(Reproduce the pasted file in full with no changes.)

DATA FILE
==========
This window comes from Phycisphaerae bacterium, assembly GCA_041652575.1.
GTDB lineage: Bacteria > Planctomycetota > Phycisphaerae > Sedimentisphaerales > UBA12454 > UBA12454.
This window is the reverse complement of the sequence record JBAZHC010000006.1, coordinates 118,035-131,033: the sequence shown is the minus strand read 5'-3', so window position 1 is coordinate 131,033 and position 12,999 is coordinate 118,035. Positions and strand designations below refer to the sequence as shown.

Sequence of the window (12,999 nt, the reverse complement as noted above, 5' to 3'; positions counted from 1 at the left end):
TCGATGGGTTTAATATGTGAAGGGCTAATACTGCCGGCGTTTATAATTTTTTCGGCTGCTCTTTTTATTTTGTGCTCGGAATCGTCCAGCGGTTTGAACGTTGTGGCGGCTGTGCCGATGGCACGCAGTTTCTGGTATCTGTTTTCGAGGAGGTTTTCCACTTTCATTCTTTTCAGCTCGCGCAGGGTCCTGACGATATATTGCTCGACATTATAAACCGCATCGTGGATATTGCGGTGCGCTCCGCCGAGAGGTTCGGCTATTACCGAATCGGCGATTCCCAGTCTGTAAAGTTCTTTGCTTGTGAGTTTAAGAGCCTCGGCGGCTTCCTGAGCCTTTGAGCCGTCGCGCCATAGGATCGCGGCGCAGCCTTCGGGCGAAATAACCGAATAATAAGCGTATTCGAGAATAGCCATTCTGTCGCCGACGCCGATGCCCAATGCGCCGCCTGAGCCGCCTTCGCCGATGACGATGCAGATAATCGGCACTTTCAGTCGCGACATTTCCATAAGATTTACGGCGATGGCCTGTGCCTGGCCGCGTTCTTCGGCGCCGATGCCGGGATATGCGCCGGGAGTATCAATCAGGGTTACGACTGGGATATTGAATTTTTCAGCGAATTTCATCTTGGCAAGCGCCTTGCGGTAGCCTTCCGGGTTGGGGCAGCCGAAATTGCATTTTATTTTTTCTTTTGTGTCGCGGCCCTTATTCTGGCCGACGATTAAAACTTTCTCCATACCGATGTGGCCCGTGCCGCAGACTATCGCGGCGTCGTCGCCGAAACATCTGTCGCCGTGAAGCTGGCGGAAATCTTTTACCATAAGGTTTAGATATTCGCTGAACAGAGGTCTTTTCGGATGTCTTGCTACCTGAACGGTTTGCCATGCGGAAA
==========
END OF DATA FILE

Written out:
This window comes from Phycisphaerae bacterium, assembly GCA_041652575.1.
GTDB lineage: Bacteria > Planctomycetota > Phycisphaerae > Sedimentisphaerales > UBA12454 > UBA12454.
This window is the reverse complement of the sequence record JBAZHC010000006.1, coordinates 118,035-131,033: the sequence shown is the minus strand read 5'-3', so window position 1 is coordinate 131,033 and position 12,999 is coordinate 118,035. Positions and strand designations below refer to the sequence as shown.

Sequence of the window (12,999 nt, the reverse complement as noted above, 5' to 3'; positions counted from 1 at the left end):
TCGATGGGTTTAATATGTGAAGGGCTAATACTGCCGGCGTTTATAATTTTTTCGGCTGCTCTTTTTATTTTGTGCTCGGAATCGTCCAGCGGTTTGAACGTTGTGGCGGCTGTGCCGATGGCACGCAGTTTCTGGTATCTGTTTTCGAGGAGGTTTTCCACTTTCATTCTTTTCAGCTCGCGCAGGGTCCTGACGATATATTGCTCGACATTATAAACCGCATCGTGGATATTGCGGTGCGCTCCGCCGAGAGGTTCGGCTATTACCGAATCGGCGATTCCCAGTCTGTAAAGTTCTTTGCTTGTGAGTTTAAGAGCCTCGGCGGCTTCCTGAGCCTTTGAGCCGTCGCGCCATAGGATCGCGGCGCAGCCTTCGGGCGAAATAACCGAATAATAAGCGTATTCGAGAATAGCCATTCTGTCGCCGACGCCGATGCCCAATGCGCCGCCTGAGCCGCCTTCGCCGATGACGATGCAGATAATCGGCACTTTCAGTCGCGACATTTCCATAAGATTTACGGCGATGGCCTGTGCCTGGCCGCGTTCTTCGGCGCCGATGCCGGGATATGCGCCGGGAGTATCAATCAGGGTTACGACTGGGATATTGAATTTTTCAGCGAATTTCATCTTGGCAAGCGCCTTGCGGTAGCCTTCCGGGTTGGGGCAGCCGAAATTGCATTTTATTTTTTCTTTTGTGTCGCGGCCCTTATTCTGGCCGACGATTAAAACTTTCTCCATACCGATGTGGCCCGTGCCGCAGACTATCGCGGCGTCGTCGCCGAAACATCTGTCGCCGTGAAGCTGGCGGAAATCTTTTACCATAAGGTTTAGATATTCGCTGAACAGAGGTCTTTTCGGATGTCTTGCTACCTGAACGGTTTGCCATGCGGAAA